by Robert Gillis
Published in the Foxboro Reporter and Boston City Paper 5/2018
The City of Boston is one of my favorite photographic subjects. This past week with a few welcome vacation days and the forecast of (finally!) blue skies and 60 degree temps, I made my plans to spend two days taking my walking tour of Boston, photographing what found me along the way. These are “Bobby” days, I go alone, I leave the smart phone in the car, I walk at a brisk clip, and it’s my time to decompress, unplug from the computer and World Wide Web, connect with humanity without a screen, and recharge my batteries. It’s good for my soul.
Plus, having grown up in Dorchester, having sold papers in front of Woolworths for three years a teen and having worked as a professional computer guy in Boston over seven years (not to mention countless visits and trips with high school/college friends and dates), well, Boston and I love each other a lot.
My two days were awesome, and I thought it would be fun to share some thoughts and observations of Boston in no particular order.
- I start at Park Street. The Boston State House on Beacon Street is magnificent and the golden dome shines so beautifully in the crystal blue daylight. Got a lot of pictures there. Walking around, I recall that Boston Common is the oldest city park in the United States and is so very lovely. On this day, like every day, it is filled with vendors, street preachers, loud teen-agers, businessmen and women, food stands, kids playing ball, workers having lunch, couples having lunch or dinner, and tourists – LOTS of tourists. I love tourists.
- Tourism is Boston’s biggest sources of income and it ALWAYS makes me happy to see so many people with cameras and so many tour groups. And I don’t know why but EVERY time I go into Boston someone asked me to take a picture or ask directions.
- I head to the end of the Common and entrance to the Public Garden, another treasure. I love seeing the swan boats, the weeping willows, the swans, and squirrels and geese. I look for the bench where Robin Williams and Matt Damon shot that famous scene in “Good Will Hunting” but cannot locate it. Turns out today was not the day I was supposed to go there – serendipity was at work. More on that in a moment.
- The cherry blossoms on Beacon Hill are stunning and provide evidence that spring MIGHT come this year. Nice to see people getting pictures and selfies there. Actually, there are people everywhere, enjoying this pristine parcel of tranquility in the city, including an artist painting the swan boats on canvas.
- I make my way to Copley. A week after the Boston Marathon, the painted finish line in front of the BPL is already faded – I guess that’s what happens when 30,000 runners cross it on a rainy day! Kudos to everyone who ran! And to all those joggers and bikers I saw, I really respect your dedication to physical fitness! Looking great, guys and gals!
- To me, it seems everyone where you look in this section of Boston, there is a reminder of SPORTS. Several T stations feature pictures of famous sports athletes. Many advertisements celebrate the champions that come from our city. Along the Marathon route from Copley to Kenmore are plenty of reminders of our sports greats.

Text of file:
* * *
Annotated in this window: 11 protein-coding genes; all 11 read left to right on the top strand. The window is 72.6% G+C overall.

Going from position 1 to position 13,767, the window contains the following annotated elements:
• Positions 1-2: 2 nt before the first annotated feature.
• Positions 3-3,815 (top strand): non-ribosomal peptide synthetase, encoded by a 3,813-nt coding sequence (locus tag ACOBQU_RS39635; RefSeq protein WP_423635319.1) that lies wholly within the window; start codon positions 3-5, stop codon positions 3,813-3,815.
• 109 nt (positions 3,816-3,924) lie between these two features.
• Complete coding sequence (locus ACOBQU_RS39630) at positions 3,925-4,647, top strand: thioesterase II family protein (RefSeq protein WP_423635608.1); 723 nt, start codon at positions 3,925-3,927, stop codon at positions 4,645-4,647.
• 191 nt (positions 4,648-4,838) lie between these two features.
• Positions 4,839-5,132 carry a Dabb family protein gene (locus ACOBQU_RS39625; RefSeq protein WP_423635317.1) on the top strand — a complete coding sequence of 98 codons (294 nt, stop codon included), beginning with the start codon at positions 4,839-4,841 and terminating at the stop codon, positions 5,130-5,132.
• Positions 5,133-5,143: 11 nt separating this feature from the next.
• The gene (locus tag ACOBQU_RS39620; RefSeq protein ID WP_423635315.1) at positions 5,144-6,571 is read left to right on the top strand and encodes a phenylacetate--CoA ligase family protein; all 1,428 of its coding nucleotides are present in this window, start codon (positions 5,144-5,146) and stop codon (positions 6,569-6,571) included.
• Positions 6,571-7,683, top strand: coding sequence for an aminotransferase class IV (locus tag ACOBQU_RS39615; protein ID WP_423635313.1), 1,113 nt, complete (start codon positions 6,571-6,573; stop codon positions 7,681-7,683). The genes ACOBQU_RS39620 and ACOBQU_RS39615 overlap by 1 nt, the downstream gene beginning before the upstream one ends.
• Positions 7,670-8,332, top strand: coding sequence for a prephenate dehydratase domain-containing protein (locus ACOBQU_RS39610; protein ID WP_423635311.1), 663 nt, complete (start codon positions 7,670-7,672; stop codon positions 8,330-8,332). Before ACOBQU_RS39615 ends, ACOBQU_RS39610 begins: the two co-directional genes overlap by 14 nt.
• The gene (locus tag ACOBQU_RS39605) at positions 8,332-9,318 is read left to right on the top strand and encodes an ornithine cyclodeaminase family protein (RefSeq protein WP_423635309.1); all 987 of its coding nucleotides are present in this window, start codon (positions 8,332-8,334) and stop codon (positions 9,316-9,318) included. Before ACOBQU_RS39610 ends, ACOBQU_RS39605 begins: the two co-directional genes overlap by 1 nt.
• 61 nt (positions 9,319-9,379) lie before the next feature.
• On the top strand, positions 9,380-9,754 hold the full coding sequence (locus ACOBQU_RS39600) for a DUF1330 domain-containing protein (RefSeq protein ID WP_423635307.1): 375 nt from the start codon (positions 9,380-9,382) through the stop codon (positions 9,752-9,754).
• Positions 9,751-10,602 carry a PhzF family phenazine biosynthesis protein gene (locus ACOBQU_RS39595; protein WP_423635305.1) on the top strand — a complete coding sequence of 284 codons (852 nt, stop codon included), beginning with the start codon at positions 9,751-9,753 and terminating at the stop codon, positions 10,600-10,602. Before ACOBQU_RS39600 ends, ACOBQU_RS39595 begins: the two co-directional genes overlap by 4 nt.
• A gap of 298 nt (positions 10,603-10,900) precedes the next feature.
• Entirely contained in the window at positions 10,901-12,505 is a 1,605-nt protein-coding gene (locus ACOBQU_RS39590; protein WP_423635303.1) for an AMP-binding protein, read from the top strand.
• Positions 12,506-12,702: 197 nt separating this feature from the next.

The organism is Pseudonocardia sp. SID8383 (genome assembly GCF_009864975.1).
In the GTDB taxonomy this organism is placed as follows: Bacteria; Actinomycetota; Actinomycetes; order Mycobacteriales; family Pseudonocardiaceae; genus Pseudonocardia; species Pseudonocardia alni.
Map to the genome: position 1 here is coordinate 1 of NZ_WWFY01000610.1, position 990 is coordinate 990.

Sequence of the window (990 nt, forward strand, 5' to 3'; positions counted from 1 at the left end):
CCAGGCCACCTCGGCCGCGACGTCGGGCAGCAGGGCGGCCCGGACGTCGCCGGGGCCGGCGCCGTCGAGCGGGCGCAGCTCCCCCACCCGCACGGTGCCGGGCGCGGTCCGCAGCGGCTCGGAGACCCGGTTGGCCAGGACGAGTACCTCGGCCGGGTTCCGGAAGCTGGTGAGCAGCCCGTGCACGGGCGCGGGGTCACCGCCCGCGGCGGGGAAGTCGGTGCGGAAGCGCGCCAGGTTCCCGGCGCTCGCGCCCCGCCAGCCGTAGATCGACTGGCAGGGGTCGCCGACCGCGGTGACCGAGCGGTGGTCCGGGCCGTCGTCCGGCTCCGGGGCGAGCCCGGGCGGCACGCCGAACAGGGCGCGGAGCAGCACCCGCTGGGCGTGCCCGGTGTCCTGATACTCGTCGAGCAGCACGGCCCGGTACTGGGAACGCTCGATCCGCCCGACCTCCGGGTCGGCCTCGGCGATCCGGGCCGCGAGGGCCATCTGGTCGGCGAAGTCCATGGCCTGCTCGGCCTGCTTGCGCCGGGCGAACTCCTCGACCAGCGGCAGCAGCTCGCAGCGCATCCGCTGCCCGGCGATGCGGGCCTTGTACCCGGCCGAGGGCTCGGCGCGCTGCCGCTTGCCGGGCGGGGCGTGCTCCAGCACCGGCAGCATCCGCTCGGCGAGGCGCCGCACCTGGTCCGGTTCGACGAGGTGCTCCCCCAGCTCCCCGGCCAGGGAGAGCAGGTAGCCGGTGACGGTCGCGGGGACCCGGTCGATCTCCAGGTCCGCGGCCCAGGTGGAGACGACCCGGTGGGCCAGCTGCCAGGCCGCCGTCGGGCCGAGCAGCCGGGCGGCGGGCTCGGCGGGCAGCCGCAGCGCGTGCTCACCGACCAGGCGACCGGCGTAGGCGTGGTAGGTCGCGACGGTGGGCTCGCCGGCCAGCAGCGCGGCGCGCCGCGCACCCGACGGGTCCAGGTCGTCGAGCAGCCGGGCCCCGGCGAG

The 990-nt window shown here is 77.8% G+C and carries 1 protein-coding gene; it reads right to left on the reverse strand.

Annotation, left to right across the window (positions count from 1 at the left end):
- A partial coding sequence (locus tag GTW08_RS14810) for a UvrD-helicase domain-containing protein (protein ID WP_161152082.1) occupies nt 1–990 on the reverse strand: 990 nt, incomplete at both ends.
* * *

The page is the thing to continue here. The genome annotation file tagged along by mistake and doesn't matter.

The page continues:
- Continuining in reverse of the Marathon route, I walk to Kenmore Square and another destination — the corner of Commonwealth and Charlesgate I see the ‘Boston Strong’ words on both sides of the bridge – this is about one mile from the Finish Line and inspires the runners –and me! More camerawork here. Boston Strong. We certainly are; then and now.
- At this point, I gaze fondly at the iconic Citgo sign (I have too many pictures of that already) and I have another destination in mind — so I jump back on the Green Line to Science Park. (If you ride the Green line, you will see a student carrying a musical instrument case. In this case, I believe it was a bass or cello). At my destination I had a perfect vantage point for some images of my favorite ‘new’ Boston icon – the Zakim Bridge. I think it is an architectural wonder and just spectacular.
- I’m starting to get hungry, but I’m happy. It’s just a good day. No computer or cell phone, no Facebook today, and while I love the job, today is a vacation day so it’s unplug and enjoy warm sunshine and a needed head-clearing, soul-cleansing walk through the city – I am LOVING it.
- Back on the trolley because lunch will be at Quincy Market. I stop at Haymarket and walk back to the Faneuil Hall area. I cap this afternoon with a stop at Quincy Market, where (for my money, anyway) Prime Shoppe makes THE best fresh turkey sandwich on the planet. I enjoyed my lunch in the welcome sunshine a street musician strummed 70s tunes on his guitar.
- I head upstairs; I’m curious about the improvements made to Government Center. While Boston City Hall has won ‘Most beautiful architecture in Boston” exactly *never* times, it’s obvious that Government Center has undergone much renovation and revitalization over the last few years and the new train/trolley station is gorgeous, airy, with so much sunlight streaming in. GREAT work!
- I head home through Downtown Crossing. Boston still has some pay-phones! (Kids, your parents can explain). You might want to get a picture before they become extinct.